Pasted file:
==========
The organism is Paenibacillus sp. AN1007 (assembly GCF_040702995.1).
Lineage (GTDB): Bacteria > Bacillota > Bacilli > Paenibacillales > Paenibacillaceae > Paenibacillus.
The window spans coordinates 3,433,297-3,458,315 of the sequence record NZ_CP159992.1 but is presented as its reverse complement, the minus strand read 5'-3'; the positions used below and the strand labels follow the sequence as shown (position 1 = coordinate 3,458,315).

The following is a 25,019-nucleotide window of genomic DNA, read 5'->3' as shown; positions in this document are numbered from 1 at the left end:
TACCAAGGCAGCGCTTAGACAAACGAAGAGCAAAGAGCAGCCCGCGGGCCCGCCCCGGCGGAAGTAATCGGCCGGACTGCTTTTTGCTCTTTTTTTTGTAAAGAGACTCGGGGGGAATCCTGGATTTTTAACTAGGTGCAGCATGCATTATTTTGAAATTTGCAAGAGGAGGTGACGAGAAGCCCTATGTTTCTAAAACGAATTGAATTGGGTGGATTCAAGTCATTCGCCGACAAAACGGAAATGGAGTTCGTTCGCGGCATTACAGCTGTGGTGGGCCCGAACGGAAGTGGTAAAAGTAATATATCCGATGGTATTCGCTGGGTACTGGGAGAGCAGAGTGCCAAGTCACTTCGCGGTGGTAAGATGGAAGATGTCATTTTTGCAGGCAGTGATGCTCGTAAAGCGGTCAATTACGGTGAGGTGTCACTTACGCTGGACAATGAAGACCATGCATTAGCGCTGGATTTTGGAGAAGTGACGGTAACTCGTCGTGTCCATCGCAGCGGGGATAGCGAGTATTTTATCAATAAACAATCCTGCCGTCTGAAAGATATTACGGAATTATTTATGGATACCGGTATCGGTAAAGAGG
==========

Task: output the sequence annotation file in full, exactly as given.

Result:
The organism is Paenibacillus sp. AN1007 (assembly GCF_040702995.1).
Lineage (GTDB): Bacteria > Bacillota > Bacilli > Paenibacillales > Paenibacillaceae > Paenibacillus.
The window spans coordinates 3,433,297-3,458,315 of the sequence record NZ_CP159992.1 but is presented as its reverse complement, the minus strand read 5'-3'; the positions used below and the strand labels follow the sequence as shown (position 1 = coordinate 3,458,315).

The following is a 25,019-nucleotide window of genomic DNA, read 5'->3' as shown; positions in this document are numbered from 1 at the left end:
TACCAAGGCAGCGCTTAGACAAACGAAGAGCAAAGAGCAGCCCGCGGGCCCGCCCCGGCGGAAGTAATCGGCCGGACTGCTTTTTGCTCTTTTTTTTGTAAAGAGACTCGGGGGGAATCCTGGATTTTTAACTAGGTGCAGCATGCATTATTTTGAAATTTGCAAGAGGAGGTGACGAGAAGCCCTATGTTTCTAAAACGAATTGAATTGGGTGGATTCAAGTCATTCGCCGACAAAACGGAAATGGAGTTCGTTCGCGGCATTACAGCTGTGGTGGGCCCGAACGGAAGTGGTAAAAGTAATATATCCGATGGTATTCGCTGGGTACTGGGAGAGCAGAGTGCCAAGTCACTTCGCGGTGGTAAGATGGAAGATGTCATTTTTGCAGGCAGTGATGCTCGTAAAGCGGTCAATTACGGTGAGGTGTCACTTACGCTGGACAATGAAGACCATGCATTAGCGCTGGATTTTGGAGAAGTGACGGTAACTCGTCGTGTCCATCGCAGCGGGGATAGCGAGTATTTTATCAATAAACAATCCTGCCGTCTGAAAGATATTACGGAATTATTTATGGATACCGGTATCGGTAAAGAGG